YouTube announces Space Lab winners


The regional winners of Google's SpaceLab competition, including grand prize winners Dorothy Chen, Sara Ma and Amr Mohamed. Courtesy of YouTube. (Philip Montgomery Photography)
March 22, 2012

The results are in and two teens from Troy, Mich. and one from Alexandria, Egypt will have the once-in-a-lifetime chance to see their science experiments performed on the International Space Station.

In a Friday ceremony at the Newseum in Washington, D.C., YouTube and Lenovo announced that the winners of their international contest that encouraged thousands of young people to submit experiments that could be conducted in zero gravity.

After having millions of people view their experiments and vote on the finalists, Dorothy Chen and Sara Ma from the United States and Amr Mohamed from Egypt found out that they’ll get to see their experiments broadcast live from space.

Chen and Ma, high school juniors from Troy, developed their project completely on their own, they said in a conversation with The Washington Post on Wednesday. They want to explore how conditions on the international space station affect the virulence of bacteria, and if they can cultivate the growth of helpful, probiotic bacteria in space.

Mohamed, who his fellow finalists called the “Spider Man,” wants to see how zero gravity affects the habits of zebra spiders, who jump on their prey. He wants to know if those habits could adapt in space or if the spider — as he suspects — will be unable to catch its prey.

They, along with the four other teams of regional finalists, got to hitch a ride Thursday on a flight to zero gravity, run by the Arlington, Va.-based company Zero G.

Chen, Ma and Mohamed all managed to survive the trip — which let the winners experience what gravity would be like on Mars, the moon, and in open space — without getting sick, though Chen said she felt a little woozy.

The contest was the brainchild of Google’s Zahaan Bharmal. His “day job” is as the head of the company’s marketing operations for Europe, Middle East and Africa, but he introduced and developed the idea of SpaceLab on the side.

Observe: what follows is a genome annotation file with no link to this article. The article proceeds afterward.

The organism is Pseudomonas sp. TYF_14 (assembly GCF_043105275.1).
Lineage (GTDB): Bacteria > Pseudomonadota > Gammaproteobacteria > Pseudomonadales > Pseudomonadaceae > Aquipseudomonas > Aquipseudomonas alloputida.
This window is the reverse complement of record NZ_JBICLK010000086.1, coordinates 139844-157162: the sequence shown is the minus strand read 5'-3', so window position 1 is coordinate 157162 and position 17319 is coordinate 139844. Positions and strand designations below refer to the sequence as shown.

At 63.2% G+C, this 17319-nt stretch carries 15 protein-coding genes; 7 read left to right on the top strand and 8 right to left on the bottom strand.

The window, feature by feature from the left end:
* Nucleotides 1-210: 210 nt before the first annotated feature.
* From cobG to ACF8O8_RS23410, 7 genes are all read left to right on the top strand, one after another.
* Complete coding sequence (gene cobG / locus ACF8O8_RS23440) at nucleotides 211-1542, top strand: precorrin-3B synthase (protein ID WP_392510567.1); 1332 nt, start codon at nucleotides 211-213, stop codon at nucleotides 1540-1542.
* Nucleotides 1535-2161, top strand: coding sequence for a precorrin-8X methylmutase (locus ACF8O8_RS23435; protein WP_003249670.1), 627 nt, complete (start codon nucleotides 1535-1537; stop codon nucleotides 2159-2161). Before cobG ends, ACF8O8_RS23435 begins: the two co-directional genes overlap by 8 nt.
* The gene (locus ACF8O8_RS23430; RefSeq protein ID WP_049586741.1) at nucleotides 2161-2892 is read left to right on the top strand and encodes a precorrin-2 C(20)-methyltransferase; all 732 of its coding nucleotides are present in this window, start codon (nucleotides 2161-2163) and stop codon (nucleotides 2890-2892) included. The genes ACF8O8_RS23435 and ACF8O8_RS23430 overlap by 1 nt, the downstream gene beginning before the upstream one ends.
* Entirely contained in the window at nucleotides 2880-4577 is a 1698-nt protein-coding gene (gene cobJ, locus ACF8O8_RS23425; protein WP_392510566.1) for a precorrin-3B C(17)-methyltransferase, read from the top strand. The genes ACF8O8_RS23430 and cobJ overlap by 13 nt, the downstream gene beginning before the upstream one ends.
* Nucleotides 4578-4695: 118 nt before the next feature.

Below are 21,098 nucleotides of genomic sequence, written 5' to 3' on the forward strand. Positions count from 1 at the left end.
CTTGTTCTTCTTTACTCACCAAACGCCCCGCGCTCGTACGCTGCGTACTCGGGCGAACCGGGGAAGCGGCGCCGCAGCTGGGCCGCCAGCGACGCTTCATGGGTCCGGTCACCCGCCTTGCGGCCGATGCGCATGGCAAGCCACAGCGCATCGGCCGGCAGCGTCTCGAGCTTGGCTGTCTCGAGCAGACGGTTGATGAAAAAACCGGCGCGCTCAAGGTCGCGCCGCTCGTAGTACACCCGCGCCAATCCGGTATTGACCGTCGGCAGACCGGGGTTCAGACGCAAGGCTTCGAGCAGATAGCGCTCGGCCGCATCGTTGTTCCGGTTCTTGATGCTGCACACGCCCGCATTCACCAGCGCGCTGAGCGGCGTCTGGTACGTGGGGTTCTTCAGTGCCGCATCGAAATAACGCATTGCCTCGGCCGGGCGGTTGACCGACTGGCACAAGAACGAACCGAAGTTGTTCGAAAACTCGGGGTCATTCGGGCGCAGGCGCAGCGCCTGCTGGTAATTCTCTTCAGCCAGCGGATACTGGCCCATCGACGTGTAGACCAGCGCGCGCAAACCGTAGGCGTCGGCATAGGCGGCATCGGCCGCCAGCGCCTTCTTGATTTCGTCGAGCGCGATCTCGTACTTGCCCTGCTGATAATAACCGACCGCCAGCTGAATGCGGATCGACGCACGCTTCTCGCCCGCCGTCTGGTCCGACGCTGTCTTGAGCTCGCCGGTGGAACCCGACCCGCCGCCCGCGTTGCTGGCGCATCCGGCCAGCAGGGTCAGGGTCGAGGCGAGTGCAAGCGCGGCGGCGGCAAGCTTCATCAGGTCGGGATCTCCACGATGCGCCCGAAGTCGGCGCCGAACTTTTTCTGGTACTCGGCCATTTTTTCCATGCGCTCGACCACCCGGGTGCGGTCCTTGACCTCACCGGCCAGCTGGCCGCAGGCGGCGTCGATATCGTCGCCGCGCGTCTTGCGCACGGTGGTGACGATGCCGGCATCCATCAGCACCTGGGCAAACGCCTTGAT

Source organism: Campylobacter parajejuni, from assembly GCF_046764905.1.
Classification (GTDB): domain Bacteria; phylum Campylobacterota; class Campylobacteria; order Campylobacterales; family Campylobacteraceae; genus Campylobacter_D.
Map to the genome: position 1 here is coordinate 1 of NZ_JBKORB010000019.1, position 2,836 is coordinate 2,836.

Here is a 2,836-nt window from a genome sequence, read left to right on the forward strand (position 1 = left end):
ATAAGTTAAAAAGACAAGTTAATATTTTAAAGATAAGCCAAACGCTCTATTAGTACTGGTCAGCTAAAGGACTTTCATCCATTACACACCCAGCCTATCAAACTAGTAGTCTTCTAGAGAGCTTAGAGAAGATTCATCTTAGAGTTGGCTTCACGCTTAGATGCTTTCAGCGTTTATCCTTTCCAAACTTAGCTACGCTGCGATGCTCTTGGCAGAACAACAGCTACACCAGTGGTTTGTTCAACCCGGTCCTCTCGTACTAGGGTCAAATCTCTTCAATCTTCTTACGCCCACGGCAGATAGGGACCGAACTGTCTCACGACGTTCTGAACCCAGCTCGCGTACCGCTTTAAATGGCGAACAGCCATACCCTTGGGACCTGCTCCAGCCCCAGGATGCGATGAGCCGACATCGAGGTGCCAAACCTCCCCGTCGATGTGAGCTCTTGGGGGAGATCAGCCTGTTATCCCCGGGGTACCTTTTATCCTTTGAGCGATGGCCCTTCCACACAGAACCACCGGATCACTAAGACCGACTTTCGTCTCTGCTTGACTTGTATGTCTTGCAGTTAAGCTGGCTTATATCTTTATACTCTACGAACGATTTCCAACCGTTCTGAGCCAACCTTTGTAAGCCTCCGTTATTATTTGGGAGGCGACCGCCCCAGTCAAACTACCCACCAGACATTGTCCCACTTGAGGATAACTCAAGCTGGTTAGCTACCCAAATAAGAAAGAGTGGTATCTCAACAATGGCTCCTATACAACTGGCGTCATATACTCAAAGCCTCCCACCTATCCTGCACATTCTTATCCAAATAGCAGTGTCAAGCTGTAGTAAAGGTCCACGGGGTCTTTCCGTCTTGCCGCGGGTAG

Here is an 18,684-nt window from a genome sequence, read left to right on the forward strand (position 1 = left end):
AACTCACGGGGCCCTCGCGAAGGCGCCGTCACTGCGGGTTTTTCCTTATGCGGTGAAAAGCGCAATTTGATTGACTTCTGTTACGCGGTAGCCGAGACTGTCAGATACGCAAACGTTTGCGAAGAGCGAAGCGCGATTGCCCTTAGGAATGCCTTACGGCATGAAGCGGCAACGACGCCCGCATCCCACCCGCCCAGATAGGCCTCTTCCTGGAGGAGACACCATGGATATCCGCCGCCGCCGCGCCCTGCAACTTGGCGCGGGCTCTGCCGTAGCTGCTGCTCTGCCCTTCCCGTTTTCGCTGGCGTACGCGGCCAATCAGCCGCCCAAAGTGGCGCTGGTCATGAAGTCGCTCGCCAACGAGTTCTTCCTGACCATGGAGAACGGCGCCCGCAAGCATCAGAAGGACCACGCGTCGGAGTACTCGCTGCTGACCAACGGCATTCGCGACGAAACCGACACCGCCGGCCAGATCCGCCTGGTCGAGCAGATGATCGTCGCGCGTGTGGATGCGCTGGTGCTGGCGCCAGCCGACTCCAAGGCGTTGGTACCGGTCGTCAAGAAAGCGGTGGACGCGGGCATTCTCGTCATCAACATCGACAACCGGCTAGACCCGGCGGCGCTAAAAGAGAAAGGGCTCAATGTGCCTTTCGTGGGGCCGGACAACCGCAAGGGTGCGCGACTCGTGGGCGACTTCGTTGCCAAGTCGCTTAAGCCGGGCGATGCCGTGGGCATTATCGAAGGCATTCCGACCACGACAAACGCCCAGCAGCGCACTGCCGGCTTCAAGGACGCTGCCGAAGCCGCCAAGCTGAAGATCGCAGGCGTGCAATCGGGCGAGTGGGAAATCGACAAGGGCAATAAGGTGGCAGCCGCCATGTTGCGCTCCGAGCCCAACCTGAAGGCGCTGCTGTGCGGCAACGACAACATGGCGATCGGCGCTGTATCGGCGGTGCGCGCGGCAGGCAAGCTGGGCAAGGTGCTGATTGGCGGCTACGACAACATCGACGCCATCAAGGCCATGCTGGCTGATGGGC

Bharmal said that the idea of the contest has gone farther than he ever imagined, and that he was very pleased with the reaction that the contest got.

He said he was particularly impressed with how many students actually proposed experiments that would work in zero gravity, and the further scientific implications that could come from their efforts.

An all-star panel of judges, including Stephen Hawking, had the final say in the contest.

In a statement, Hawking said that it has great implications for the future of science and humanity.

“Realising this goal will require an entrepreneurial spirit and a new generation of scientists and astronauts,” he said. “YouTube Space Lab is a wonderful initiative that helps inspire young minds around the world to take a greater interest in science and the future of space exploration.”

Related stories:

YouTube Space Lab to put students’ work into orbit

YouTube Space Lab finalist turns to snowflakes for cosmic answers

Hayley Tsukayama covers consumer technology for The Washington Post.
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